In another milestone event in the global endeavours towards exploring Mars, NASA's robotic Interior Exploration using Seismic Investigations, Geodesy and Heat Transport (InSight) lander successfully touched down on the Red Planet in the early hours of November 27 (IST) after an nearly seven-month 458-million-km journey from Earth.
NASA said, "This image was taken at about 12:10 p.m. PST (3:10 p.m. EST) while MarCO-B was flying away from the planet after InSight landed", and the satellite was almost 4,700 miles away from Mars when the photo was snapped.
However, for now, we all are celebrating the successful landing of InSight on the planet and excited to see many more images of the Mars' interior. That atmosphere causes interference to change the signal when it's received on Earth, a way for scientists to detect how much atmosphere is present and even its composition. "They were an excellent test of how CubeSats can serve as "tag-alongs" on future missions, giving engineers up-to-the-minute feedback during a landing". After successfully carrying out a number of communications and in-flight navigation experiments, the twin MarCOs were set in position to receive transmissions during InSight's entry, descent and landing. This will help mission scientists determine where it will place instruments. These changes will ensure that operations are supported for one full Mars year which translates in two Earth years. As MarCO-A flew by, it conducted some impromptu radio science, transmitting signals through the edge of Mars' atmosphere.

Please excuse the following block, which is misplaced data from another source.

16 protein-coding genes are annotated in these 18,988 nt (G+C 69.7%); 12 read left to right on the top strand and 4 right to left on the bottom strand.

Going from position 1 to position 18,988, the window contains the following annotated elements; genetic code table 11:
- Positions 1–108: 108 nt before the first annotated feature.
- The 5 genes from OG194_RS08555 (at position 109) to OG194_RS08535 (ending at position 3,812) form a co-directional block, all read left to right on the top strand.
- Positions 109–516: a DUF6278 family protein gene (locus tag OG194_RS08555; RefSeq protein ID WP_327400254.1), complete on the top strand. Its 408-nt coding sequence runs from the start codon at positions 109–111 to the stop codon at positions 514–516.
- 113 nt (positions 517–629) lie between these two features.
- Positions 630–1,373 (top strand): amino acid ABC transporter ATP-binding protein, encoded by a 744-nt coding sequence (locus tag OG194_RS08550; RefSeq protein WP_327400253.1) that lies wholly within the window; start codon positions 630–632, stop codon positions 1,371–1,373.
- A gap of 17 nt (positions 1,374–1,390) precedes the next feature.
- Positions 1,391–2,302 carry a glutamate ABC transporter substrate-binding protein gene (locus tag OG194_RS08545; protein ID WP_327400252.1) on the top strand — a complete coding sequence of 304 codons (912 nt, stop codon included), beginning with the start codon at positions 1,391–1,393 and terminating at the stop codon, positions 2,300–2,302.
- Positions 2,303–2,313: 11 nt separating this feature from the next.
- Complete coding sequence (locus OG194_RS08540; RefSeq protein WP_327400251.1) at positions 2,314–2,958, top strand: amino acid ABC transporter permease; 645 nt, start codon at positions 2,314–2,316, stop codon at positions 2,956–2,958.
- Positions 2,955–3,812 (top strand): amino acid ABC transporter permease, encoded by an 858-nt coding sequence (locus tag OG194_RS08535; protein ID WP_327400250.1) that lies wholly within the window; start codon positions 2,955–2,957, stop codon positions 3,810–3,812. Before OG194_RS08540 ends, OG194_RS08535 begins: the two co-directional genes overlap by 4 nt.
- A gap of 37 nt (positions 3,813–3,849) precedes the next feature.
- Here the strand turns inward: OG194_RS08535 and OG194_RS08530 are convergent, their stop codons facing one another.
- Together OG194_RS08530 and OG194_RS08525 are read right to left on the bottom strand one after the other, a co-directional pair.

He's looking forward to unearthing more secrets from the universe.
"CubeSats have incredible potential to carry cameras and science instruments out to deep space", said John Baker, JPL's program manager for small spacecraft.
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Trebi-Ollennu's interest in spacecraft developed when he was growing up in Ghana.
'InSight will study the interior of Mars, and will teach us valuable science as we prepare to send astronauts to the Moon and later to Mars.
As a bonus, some consumer-grade cameras aboard MarCO provided "drive-by" images as the CubeSats sailed past Mars. The satellite - has been named as cubesat - and the photo is named as MarCO-B and it performed quite the service for humanity before saying goodbye to Mars.
The moment the $993 million unmanned lander, named InSight, touched down on the red planet on Monday afternoon, celebrations began across the globe - but one in particular has captivated audiences. It also attempted to snap some photos of Mars' moons, Phobos and Deimos.